Among them, Mirrakhmat Muminov, 38, who satisfied Mr. Saipov in about 2012. Both men drove trucks for a living.
Mr. Muminov said Mr. Saipov owned his own truck and would make deliveries for other companies, a common practice in the industry. About a year ago, the Missouri Highway Patrol apprehended Mr. Saipov after a warrant was issued following his failure to appear in court after a 2015 traffic citation, according to tribunal records.
The arrest record indicates he was shipping for IIK Transport, based in Chicago, as recently as October 2016. The company couldn’t be reached for comment.
Mr. Saipov had an abrasive personality and was difficult to work with, often yelling at his clients, Mr. Muminov said.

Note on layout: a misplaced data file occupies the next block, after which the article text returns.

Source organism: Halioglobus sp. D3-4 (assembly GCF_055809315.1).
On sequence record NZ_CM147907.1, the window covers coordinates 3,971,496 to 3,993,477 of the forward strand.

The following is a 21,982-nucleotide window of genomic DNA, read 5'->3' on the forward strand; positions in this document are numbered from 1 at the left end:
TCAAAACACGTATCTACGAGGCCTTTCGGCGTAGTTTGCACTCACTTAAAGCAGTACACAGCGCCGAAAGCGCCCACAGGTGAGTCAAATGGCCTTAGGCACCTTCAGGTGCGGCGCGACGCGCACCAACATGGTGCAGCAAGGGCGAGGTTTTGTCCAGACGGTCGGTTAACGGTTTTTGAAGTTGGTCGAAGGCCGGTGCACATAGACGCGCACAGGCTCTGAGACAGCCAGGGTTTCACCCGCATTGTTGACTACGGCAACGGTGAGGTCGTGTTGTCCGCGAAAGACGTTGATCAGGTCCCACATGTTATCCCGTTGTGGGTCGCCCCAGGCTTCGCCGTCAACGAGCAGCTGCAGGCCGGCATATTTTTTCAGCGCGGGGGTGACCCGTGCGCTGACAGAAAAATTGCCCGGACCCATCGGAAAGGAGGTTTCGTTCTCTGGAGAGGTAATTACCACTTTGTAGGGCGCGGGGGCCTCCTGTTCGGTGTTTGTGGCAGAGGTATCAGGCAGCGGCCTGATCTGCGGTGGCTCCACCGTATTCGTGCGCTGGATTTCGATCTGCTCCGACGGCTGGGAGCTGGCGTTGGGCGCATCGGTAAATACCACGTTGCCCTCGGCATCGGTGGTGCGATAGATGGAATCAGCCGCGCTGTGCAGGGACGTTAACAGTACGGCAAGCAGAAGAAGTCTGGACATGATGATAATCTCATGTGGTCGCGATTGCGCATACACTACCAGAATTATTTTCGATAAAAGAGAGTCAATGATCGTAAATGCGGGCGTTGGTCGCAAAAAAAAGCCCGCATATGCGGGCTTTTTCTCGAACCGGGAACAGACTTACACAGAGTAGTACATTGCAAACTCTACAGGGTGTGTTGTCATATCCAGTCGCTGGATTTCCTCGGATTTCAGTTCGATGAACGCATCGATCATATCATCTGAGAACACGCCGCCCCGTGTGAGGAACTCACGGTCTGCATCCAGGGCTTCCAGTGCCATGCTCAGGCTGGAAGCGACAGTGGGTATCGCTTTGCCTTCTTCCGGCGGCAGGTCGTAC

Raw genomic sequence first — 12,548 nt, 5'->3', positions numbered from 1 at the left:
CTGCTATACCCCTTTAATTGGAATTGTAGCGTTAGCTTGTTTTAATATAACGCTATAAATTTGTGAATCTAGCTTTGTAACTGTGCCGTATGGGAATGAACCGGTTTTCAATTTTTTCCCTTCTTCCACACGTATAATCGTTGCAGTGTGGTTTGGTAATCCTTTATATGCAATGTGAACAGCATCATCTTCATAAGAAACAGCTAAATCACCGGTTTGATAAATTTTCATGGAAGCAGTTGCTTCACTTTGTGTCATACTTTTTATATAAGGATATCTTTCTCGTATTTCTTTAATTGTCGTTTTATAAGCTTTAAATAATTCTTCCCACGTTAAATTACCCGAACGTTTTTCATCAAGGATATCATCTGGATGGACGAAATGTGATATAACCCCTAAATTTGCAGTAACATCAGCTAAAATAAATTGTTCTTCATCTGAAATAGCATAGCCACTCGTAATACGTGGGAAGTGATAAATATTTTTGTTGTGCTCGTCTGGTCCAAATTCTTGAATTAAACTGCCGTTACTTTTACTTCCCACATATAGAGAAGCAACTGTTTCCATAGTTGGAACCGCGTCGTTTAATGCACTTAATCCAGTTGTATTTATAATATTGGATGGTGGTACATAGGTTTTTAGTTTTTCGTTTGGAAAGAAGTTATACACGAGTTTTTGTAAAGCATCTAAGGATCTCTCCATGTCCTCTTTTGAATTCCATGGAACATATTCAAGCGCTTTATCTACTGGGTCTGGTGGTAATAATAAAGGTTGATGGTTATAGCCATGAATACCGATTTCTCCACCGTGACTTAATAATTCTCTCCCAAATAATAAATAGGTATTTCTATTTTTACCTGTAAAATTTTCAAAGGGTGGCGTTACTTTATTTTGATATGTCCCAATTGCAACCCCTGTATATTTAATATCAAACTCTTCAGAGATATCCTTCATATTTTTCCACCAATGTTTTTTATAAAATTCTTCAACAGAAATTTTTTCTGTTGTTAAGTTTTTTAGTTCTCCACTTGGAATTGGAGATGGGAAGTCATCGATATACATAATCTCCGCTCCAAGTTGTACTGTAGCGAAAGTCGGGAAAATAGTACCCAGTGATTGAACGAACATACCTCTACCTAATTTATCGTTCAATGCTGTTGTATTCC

Mr. Saipov afterward moved to Florida. His truck engine blew up and he couldn’t afford to repair it, according to Mr. Muminov. He moved to New Jersey after that, he said.
“Probably that’s why he became depressed after he lost his undertaking, ” said Mr. Muminov, who still lives in Cuyahoga Falls.
While in Florida, Mr. Saipov and his family landed in Hillsborough County, occupying one of the 110 divisions at Heritage at Tampa Apartments, a decades-old brick complex across the street from a drab strip mall and rundown transmission repair shop.
David Jaffray, an 85 -year-old tenant who has lived at the Heritage apartments for around 30 years, recalled assuring Mr. Saipov on two occasions earlier this year walking around the complex.